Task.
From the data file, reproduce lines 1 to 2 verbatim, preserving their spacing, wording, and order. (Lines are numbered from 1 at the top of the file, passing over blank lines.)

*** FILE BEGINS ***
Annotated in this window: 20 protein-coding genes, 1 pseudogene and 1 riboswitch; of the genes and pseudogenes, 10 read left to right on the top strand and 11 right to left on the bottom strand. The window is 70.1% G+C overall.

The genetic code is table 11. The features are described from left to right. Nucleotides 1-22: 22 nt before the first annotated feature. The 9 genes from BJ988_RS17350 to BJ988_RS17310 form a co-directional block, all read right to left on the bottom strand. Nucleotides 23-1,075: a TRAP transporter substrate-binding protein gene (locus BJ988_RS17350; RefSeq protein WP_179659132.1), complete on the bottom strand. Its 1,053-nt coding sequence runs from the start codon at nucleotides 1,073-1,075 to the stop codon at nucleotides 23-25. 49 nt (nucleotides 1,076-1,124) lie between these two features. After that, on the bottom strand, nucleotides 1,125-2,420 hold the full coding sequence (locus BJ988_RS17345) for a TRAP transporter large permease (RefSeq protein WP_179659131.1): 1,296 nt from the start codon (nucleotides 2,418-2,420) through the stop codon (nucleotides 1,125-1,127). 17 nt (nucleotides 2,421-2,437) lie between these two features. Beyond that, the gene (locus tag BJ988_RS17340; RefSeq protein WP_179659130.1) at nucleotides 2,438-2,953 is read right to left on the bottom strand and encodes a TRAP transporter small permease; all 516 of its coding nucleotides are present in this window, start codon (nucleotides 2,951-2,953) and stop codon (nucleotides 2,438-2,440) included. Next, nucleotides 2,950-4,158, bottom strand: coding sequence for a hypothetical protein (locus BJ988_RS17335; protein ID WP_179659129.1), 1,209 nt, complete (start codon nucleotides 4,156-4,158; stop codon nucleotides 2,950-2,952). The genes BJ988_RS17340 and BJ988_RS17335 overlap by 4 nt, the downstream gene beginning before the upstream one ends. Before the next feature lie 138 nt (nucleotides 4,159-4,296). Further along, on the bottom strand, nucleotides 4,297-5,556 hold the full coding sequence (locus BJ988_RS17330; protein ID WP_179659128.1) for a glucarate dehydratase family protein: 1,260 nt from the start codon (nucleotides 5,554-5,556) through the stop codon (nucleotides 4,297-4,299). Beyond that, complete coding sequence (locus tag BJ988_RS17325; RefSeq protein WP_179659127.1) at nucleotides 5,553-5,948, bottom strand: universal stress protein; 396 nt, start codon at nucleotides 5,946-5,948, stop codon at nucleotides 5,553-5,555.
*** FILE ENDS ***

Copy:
Annotated in this window: 20 protein-coding genes, 1 pseudogene and 1 riboswitch; of the genes and pseudogenes, 10 read left to right on the top strand and 11 right to left on the bottom strand. The window is 70.1% G+C overall.

The genetic code is table 11. The features are described from left to right. Nucleotides 1-22: 22 nt before the first annotated feature. The 9 genes from BJ988_RS17350 to BJ988_RS17310 form a co-directional block, all read right to left on the bottom strand. Nucleotides 23-1,075: a TRAP transporter substrate-binding protein gene (locus BJ988_RS17350; RefSeq protein WP_179659132.1), complete on the bottom strand. Its 1,053-nt coding sequence runs from the start codon at nucleotides 1,073-1,075 to the stop codon at nucleotides 23-25. 49 nt (nucleotides 1,076-1,124) lie between these two features. After that, on the bottom strand, nucleotides 1,125-2,420 hold the full coding sequence (locus BJ988_RS17345) for a TRAP transporter large permease (RefSeq protein WP_179659131.1): 1,296 nt from the start codon (nucleotides 2,418-2,420) through the stop codon (nucleotides 1,125-1,127). 17 nt (nucleotides 2,421-2,437) lie between these two features. Beyond that, the gene (locus tag BJ988_RS17340; RefSeq protein WP_179659130.1) at nucleotides 2,438-2,953 is read right to left on the bottom strand and encodes a TRAP transporter small permease; all 516 of its coding nucleotides are present in this window, start codon (nucleotides 2,951-2,953) and stop codon (nucleotides 2,438-2,440) included. Next, nucleotides 2,950-4,158, bottom strand: coding sequence for a hypothetical protein (locus BJ988_RS17335; protein ID WP_179659129.1), 1,209 nt, complete (start codon nucleotides 4,156-4,158; stop codon nucleotides 2,950-2,952). The genes BJ988_RS17340 and BJ988_RS17335 overlap by 4 nt, the downstream gene beginning before the upstream one ends. Before the next feature lie 138 nt (nucleotides 4,159-4,296). Further along, on the bottom strand, nucleotides 4,297-5,556 hold the full coding sequence (locus BJ988_RS17330; protein ID WP_179659128.1) for a glucarate dehydratase family protein: 1,260 nt from the start codon (nucleotides 5,554-5,556) through the stop codon (nucleotides 4,297-4,299). Beyond that, complete coding sequence (locus tag BJ988_RS17325; RefSeq protein WP_179659127.1) at nucleotides 5,553-5,948, bottom strand: universal stress protein; 396 nt, start codon at nucleotides 5,946-5,948, stop codon at nucleotides 5,553-5,555.